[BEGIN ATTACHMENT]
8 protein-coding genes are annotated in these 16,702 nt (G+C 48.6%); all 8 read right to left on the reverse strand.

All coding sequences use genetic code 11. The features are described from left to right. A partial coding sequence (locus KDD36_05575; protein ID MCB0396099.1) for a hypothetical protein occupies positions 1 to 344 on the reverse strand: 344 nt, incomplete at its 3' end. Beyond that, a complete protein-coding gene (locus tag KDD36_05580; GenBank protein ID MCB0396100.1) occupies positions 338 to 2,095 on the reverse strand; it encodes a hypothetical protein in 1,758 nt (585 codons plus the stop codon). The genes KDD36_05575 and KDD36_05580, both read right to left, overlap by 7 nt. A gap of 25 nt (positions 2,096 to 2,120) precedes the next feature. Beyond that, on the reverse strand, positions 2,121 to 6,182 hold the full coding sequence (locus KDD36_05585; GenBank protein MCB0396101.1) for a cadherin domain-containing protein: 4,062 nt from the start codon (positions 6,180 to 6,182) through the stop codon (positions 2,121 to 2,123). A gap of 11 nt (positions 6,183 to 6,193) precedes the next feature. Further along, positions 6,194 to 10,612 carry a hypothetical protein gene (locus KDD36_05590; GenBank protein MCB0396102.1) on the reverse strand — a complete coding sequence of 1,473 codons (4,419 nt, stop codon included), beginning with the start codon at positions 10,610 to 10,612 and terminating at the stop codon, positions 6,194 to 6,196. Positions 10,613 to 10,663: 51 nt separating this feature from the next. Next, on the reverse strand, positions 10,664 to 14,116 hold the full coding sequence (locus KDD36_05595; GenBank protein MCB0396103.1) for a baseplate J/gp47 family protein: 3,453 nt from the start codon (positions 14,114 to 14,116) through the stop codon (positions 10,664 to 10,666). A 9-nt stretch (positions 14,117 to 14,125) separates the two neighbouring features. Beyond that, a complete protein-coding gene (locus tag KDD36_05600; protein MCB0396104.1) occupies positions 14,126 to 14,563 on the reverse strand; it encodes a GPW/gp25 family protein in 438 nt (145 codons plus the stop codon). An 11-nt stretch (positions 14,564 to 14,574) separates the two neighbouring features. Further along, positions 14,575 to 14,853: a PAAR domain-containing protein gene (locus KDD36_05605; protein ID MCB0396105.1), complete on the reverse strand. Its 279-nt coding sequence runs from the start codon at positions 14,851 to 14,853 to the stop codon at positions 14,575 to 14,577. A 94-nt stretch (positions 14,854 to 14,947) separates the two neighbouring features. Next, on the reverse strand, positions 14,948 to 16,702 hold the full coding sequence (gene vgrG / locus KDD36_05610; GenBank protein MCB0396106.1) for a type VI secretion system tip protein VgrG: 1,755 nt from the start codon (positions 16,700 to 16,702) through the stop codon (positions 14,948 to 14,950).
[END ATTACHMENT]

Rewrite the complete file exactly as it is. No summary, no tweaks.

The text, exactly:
8 protein-coding genes are annotated in these 16,702 nt (G+C 48.6%); all 8 read right to left on the reverse strand.

All coding sequences use genetic code 11. The features are described from left to right. A partial coding sequence (locus KDD36_05575; protein ID MCB0396099.1) for a hypothetical protein occupies positions 1 to 344 on the reverse strand: 344 nt, incomplete at its 3' end. Beyond that, a complete protein-coding gene (locus tag KDD36_05580; GenBank protein ID MCB0396100.1) occupies positions 338 to 2,095 on the reverse strand; it encodes a hypothetical protein in 1,758 nt (585 codons plus the stop codon). The genes KDD36_05575 and KDD36_05580, both read right to left, overlap by 7 nt. A gap of 25 nt (positions 2,096 to 2,120) precedes the next feature. Beyond that, on the reverse strand, positions 2,121 to 6,182 hold the full coding sequence (locus KDD36_05585; GenBank protein MCB0396101.1) for a cadherin domain-containing protein: 4,062 nt from the start codon (positions 6,180 to 6,182) through the stop codon (positions 2,121 to 2,123). A gap of 11 nt (positions 6,183 to 6,193) precedes the next feature. Further along, positions 6,194 to 10,612 carry a hypothetical protein gene (locus KDD36_05590; GenBank protein MCB0396102.1) on the reverse strand — a complete coding sequence of 1,473 codons (4,419 nt, stop codon included), beginning with the start codon at positions 10,610 to 10,612 and terminating at the stop codon, positions 6,194 to 6,196. Positions 10,613 to 10,663: 51 nt separating this feature from the next. Next, on the reverse strand, positions 10,664 to 14,116 hold the full coding sequence (locus KDD36_05595; GenBank protein MCB0396103.1) for a baseplate J/gp47 family protein: 3,453 nt from the start codon (positions 14,114 to 14,116) through the stop codon (positions 10,664 to 10,666). A 9-nt stretch (positions 14,117 to 14,125) separates the two neighbouring features. Beyond that, a complete protein-coding gene (locus tag KDD36_05600; protein MCB0396104.1) occupies positions 14,126 to 14,563 on the reverse strand; it encodes a GPW/gp25 family protein in 438 nt (145 codons plus the stop codon). An 11-nt stretch (positions 14,564 to 14,574) separates the two neighbouring features. Further along, positions 14,575 to 14,853: a PAAR domain-containing protein gene (locus KDD36_05605; protein ID MCB0396105.1), complete on the reverse strand. Its 279-nt coding sequence runs from the start codon at positions 14,851 to 14,853 to the stop codon at positions 14,575 to 14,577. A 94-nt stretch (positions 14,854 to 14,947) separates the two neighbouring features. Next, on the reverse strand, positions 14,948 to 16,702 hold the full coding sequence (gene vgrG / locus KDD36_05610; GenBank protein MCB0396106.1) for a type VI secretion system tip protein VgrG: 1,755 nt from the start codon (positions 16,700 to 16,702) through the stop codon (positions 14,948 to 14,950).